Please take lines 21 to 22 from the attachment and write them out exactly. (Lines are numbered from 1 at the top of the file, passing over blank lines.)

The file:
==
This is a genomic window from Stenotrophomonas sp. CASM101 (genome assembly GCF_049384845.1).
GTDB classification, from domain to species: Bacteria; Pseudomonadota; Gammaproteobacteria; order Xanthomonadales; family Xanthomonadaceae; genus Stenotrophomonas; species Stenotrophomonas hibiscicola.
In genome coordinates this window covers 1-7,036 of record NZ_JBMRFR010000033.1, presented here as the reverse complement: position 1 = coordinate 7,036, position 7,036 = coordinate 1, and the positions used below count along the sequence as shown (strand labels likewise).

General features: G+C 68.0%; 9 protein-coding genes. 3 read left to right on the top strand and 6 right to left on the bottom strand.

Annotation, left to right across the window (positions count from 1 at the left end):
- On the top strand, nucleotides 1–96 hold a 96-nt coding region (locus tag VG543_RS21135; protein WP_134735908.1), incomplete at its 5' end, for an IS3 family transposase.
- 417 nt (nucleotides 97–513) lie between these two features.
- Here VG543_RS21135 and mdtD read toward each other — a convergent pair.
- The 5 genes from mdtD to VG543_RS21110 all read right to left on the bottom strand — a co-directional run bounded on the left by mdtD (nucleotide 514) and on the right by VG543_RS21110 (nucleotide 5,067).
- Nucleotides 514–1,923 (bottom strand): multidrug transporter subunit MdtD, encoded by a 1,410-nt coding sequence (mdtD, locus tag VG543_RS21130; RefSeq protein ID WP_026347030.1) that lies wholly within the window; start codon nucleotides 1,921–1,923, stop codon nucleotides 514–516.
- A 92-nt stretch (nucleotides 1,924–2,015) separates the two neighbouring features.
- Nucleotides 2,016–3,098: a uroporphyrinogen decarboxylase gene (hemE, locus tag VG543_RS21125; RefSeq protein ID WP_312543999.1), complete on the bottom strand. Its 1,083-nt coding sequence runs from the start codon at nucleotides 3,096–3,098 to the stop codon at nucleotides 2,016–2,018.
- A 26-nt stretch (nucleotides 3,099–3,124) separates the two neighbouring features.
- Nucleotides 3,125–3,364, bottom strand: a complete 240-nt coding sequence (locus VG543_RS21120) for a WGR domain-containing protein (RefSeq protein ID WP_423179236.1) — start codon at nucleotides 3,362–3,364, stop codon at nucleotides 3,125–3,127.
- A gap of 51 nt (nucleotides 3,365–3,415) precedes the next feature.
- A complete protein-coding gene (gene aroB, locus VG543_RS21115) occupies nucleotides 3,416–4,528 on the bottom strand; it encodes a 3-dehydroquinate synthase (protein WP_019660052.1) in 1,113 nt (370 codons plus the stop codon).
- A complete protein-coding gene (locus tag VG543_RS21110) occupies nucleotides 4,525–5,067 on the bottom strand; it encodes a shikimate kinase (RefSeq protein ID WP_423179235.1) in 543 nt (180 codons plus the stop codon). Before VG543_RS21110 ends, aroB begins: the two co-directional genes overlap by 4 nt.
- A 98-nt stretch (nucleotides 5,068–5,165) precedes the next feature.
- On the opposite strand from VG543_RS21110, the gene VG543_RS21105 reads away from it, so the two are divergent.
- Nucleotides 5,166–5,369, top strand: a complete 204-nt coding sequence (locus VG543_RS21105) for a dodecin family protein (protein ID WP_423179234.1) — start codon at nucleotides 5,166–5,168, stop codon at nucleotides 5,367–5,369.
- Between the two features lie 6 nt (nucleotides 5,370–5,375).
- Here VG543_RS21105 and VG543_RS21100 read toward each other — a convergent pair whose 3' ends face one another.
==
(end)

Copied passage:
- Between the two features lie 6 nt (nucleotides 5,370–5,375).
- Here VG543_RS21105 and VG543_RS21100 read toward each other — a convergent pair whose 3' ends face one another.